Armed with a study from a gun control group, supporters of Washington’s I-1491 voter referendum argue that in states where similar measures were adopted lives were saved.
I-1491 would allow a family member to file a petition with the court for a judge to decide if a subject poses a threat to themselves or others. This could lead to an order prohibiting firearms possession for up to one year, and could be renewed annually. The subject of the order can request a hearing once a year to rescind the order while those filing false petitions would set themselves up for a criminal penalty.
The group behind the initiative, the Alliance for Gun Responsibility, has picked up $3.5 million in funding from gun control political action committees and wealthy donors. In 2014, the group helped pass a referendum expanding background checks in the state to include most gun transfers.
Thursday they unveiled a study that contends laws that quickly remove guns from individuals thought at risk — such as one adopted in Connecticut in 1999 — can help curb suicides.
The report was penned by Vicka Chaplin, Public Health Fellow at The Educational Fund to Stop Gun Violence, the sister organization to the Coalition to Stop Gun Violence, both of which are helmed by Josh Horwitz as executive director.
“Much like a seatbelt reduces injuries in a crash, temporarily removing guns from a crisis situation reduces the likelihood of death or injury,” said Horwitz in a statement emailed to Guns.com. “Evidence supports Washington’s Extreme Risk Protection Order Initiative as an effective tool to remove guns before a situation turns deadly.”
In the report, researchers found that of the 762 risk-warrants issued in Connecticut between 1999-2013, almost all — 99 percent — had firearms. However, even though an average of seven guns were removed in each of those cases, 21 of the individuals went on to die by suicide, a rate approximately 40 times higher than the average annualized suicide rate in the adult population in Connecticut during the same period. Of the 21, six accomplished self-termination using a gun despite the risk warrant seizure.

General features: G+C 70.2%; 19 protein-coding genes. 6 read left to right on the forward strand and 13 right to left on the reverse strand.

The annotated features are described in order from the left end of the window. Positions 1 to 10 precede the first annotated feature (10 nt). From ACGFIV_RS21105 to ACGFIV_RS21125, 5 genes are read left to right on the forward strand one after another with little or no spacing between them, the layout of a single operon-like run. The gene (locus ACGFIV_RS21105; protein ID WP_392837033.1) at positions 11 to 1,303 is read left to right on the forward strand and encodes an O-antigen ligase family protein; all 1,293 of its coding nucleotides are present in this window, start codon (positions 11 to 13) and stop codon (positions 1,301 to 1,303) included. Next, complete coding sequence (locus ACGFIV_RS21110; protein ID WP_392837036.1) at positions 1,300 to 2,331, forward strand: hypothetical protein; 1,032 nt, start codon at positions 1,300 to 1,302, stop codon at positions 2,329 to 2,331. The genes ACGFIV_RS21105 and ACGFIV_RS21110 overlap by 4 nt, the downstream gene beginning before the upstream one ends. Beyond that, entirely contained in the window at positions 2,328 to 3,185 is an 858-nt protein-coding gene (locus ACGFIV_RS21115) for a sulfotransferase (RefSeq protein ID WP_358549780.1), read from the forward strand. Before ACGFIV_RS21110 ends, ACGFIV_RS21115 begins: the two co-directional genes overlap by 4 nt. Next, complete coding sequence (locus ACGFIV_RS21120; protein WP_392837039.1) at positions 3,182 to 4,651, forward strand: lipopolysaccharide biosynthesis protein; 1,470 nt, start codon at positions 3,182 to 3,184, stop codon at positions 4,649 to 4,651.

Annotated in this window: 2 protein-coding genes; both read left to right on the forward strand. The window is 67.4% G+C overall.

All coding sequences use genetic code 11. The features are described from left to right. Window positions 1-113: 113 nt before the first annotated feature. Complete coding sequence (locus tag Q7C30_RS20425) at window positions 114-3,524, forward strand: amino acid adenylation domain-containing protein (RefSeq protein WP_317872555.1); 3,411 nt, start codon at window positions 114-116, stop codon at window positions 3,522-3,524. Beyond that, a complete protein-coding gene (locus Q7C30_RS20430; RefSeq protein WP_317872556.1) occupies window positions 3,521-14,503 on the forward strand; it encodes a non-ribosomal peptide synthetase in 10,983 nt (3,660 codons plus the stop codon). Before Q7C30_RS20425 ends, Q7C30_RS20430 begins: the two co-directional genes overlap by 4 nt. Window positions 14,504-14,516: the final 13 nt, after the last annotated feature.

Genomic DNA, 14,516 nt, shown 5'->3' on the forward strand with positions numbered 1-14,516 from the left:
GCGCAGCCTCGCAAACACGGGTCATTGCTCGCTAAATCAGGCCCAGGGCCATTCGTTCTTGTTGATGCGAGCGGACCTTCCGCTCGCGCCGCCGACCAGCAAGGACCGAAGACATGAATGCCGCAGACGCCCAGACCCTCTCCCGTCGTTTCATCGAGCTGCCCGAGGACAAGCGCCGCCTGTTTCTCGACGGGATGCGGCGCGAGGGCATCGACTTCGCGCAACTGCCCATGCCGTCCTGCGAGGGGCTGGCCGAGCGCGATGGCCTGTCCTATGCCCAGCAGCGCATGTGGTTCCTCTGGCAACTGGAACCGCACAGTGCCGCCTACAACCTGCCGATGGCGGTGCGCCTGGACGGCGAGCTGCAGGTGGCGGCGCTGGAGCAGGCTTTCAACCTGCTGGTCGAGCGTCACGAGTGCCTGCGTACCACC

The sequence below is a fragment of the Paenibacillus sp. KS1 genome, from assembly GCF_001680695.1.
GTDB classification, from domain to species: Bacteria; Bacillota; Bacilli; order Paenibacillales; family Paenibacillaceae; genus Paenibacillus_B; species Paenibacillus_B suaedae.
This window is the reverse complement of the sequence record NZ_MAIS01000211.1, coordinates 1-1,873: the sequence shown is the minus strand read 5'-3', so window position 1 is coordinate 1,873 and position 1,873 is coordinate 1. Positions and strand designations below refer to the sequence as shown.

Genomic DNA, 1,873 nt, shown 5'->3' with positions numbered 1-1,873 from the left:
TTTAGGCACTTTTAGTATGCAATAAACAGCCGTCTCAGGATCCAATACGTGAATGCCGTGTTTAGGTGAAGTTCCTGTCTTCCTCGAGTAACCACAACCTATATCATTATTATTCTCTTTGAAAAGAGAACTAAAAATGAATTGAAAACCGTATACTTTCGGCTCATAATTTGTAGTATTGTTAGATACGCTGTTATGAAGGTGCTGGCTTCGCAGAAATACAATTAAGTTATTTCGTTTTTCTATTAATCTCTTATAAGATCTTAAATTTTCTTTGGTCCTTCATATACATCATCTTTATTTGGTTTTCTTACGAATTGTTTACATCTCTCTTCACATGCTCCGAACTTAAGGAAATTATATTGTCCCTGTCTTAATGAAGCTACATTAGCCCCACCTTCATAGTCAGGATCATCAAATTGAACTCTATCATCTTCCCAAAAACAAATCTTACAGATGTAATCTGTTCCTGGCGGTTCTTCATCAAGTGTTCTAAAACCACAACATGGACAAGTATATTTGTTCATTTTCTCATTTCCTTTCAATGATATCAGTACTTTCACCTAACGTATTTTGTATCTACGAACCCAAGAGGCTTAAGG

While most risk-warrant subjects were not known to the public behavioral health system at the time the warrant was served, about a third later went on to receive treatment from the state, though the study cautions it is likely that additional subjects sought private mental health treatment.
The study’s authors contend that the data reflects one life saved for every 20 risk-warrants issued in Connecticut during the research period. They argue that in Washington, where the suicide rate is 14 percent higher than the national average, it could be more effective.
The Seattle Times endorsed I-1491 in an editorial this week saying current laws “set too high a bar for immediate action when people are trying to save someone who is suicidal or stop someone who has made violent threats against friends or family members.”
Still, gun rights advocates are not buying it and argue the move falls short constitutionally.
“The goal is great but the Initiative lacks real due process protection,” Alan Gottlieb, executive director of the Second Amendment Foundation, told Guns.com Thursday. “It is a feel good measure that will not accomplish the goal unless that goal is to disenfranchise people from their Second Amendment rights.”